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Report: cars are the worst products for protecting user privacy

by | Sep 28, 2023

Data security is one of the most frequently cited arguments automakers make in their fight against right to repair. For instance, in a memo published last October by their advocacy group, they called a new right to repair ballot initiative in Maine a “monetizable data grab” and then painted this picture of what could happen if it passes:

Here’s a scenario. You get a routine repair done at your mechanic. After your leave, the shop retains a pipeline of access to your vehicle’s telematic data and can continue to receive that information wirelessly from your vehicle – days or months after the repair. … They can see where your car has been and where you’ve driven. Your route. How fast you’ve been going. They can sell the data. They can place ads on your in-vehicle computer, like their own advertising platform. These are applications that more closely resemble what happens when you search the internet than anything having do with a traditional vehicle repair.”

That made it extra ironic when a nonprofit best known for its advocacy of a healthy internet, the Mozilla Foundation, published a report titled, “It’s Official: Cars Are the Worst Product Category We Have Ever Reviewed for Privacy.” In it, they found that every single major car brand on the market today is “terrible at privacy and security,” in the form of collecting too much personal data, sharing or selling that data, giving vehicle owners little to no control of their data, and lacking transparency about how they protect vehicle owner data.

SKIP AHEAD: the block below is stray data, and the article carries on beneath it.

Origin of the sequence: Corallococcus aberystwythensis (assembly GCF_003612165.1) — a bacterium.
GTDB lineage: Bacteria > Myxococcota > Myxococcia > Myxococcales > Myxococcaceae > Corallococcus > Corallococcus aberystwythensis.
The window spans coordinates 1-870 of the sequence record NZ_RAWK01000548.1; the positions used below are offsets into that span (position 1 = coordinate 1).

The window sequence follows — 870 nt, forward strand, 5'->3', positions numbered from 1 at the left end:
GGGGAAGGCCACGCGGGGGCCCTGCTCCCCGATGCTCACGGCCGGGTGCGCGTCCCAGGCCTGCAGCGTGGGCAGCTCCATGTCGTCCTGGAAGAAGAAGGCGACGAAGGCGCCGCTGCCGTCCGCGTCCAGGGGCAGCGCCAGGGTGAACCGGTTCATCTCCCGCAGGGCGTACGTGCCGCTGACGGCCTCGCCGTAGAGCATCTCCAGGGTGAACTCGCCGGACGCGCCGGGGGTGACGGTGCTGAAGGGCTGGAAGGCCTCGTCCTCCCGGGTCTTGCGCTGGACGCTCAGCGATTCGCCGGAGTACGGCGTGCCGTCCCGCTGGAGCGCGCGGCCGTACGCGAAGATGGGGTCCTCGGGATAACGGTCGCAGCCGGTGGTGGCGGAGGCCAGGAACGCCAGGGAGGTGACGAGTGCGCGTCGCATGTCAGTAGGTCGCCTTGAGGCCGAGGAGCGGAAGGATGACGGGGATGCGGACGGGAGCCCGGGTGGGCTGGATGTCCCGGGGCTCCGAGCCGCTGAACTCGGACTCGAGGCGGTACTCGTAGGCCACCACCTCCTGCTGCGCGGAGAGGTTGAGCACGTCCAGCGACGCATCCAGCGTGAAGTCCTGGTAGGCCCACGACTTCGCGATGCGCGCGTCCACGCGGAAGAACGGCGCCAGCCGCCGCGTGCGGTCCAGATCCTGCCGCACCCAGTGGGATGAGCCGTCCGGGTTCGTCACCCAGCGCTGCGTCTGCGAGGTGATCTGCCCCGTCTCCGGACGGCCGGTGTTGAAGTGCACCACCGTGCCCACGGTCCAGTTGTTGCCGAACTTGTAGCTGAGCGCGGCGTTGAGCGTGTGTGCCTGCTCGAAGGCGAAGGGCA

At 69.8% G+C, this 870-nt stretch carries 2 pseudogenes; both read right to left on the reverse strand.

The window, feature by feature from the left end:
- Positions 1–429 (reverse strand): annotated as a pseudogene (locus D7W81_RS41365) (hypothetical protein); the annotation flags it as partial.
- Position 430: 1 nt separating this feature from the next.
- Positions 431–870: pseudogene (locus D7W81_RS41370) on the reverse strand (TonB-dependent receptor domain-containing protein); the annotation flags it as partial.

The group has reviewed a wide range of other products with a particular focus on examining privacy policies, ranging from smart home devices and smartphone apps to video game consoles and kids’ toys. For cars, they say they spent 600 hours examining the privacy practices of 25 different brands. They ranked Renault the best and Tesla the worst, but every single one earned a “Privacy not included” warning label from the group, representing the first time they gave an entire product category such low marks.

Mozilla Privacy Callout

Graphic from Mozilla Foundation’s report on automobile privacy, summarizing their findings in pretty clear terms. Image: Mozilla Foundation.

“The gist is: they can collect super intimate information about you – from your medical information, your genetic information, to your ‘sex life’ (seriously), to how fast you drive, where you drive, and what songs you play in your car — in huge quantities,” the report says. “They then use it to invent more data about you through ‘inferences’ about things like your intelligence, abilities, and interests.”

There are lots of scary and surprising findings in the report, like which companies will give away your data to law enforcement for even “informal” requests, and which mention they collect information about “sexual activity” and “genetic characteristics.” The summary isn’t particularly long, so it’s definitely worth a read. At the end, they have a petition you can sign that calls on car makers to respect to stop collecting, sharing and selling our very personal information.

That’s a novel concept. Maybe if automakers are so concerned about independent service centers getting access to data, they should stop collecting so much data about drivers in the first place?

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